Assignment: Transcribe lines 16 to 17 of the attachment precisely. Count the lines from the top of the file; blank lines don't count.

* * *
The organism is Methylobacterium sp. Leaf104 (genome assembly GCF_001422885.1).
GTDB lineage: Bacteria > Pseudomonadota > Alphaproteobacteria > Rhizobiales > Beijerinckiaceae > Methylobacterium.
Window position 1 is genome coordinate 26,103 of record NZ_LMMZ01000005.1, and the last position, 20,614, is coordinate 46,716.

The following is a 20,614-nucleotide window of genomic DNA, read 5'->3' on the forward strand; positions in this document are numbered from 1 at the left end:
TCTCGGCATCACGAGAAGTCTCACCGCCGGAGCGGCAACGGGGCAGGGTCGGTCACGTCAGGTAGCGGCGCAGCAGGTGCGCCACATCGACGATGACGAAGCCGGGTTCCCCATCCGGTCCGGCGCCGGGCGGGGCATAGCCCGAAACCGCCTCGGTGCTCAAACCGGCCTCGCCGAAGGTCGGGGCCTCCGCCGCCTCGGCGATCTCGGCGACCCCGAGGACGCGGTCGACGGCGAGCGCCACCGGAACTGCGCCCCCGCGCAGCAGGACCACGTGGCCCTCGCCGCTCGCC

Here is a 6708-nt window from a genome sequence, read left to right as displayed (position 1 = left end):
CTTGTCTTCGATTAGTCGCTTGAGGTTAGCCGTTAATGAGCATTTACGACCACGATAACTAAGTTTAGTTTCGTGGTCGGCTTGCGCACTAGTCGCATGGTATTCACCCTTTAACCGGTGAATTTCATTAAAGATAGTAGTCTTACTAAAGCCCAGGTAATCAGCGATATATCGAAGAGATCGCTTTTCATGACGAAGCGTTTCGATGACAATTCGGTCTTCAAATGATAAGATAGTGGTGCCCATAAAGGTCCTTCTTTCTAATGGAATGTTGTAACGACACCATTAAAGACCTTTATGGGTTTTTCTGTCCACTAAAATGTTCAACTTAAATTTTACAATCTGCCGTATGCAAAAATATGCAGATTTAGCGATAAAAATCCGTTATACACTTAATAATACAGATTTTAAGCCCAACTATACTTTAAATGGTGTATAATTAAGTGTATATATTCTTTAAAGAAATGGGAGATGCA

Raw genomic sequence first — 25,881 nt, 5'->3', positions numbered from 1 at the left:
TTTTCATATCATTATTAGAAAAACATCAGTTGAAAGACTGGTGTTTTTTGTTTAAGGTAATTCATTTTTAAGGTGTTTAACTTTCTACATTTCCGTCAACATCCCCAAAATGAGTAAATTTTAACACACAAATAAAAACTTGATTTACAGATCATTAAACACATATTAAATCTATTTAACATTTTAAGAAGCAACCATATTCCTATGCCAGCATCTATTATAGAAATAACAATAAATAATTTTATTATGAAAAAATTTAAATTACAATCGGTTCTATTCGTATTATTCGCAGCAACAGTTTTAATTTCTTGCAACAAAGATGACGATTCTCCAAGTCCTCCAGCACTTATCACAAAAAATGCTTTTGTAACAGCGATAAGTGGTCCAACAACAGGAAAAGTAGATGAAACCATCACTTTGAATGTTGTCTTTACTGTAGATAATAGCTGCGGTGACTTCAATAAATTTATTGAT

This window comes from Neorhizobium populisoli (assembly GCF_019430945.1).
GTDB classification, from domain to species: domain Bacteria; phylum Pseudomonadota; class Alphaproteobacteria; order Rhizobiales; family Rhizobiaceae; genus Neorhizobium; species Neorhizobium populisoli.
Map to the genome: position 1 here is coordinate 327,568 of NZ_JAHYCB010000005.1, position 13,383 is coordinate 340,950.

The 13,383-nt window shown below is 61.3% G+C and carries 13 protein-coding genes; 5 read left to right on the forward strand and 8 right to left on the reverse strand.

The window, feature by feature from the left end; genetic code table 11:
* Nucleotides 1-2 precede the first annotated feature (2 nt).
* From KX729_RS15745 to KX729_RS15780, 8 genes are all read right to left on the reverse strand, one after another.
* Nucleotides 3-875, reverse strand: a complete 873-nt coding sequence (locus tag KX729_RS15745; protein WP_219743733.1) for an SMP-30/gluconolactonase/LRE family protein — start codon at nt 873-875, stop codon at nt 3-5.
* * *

* From KX729_RS15745 to KX729_RS15780, 8 genes are all read right to left on the reverse strand, one after another.
* Nucleotides 3-875, reverse strand: a complete 873-nt coding sequence (locus tag KX729_RS15745; protein WP_219743733.1) for an SMP-30/gluconolactonase/LRE family protein — start codon at nt 873-875, stop codon at nt 3-5.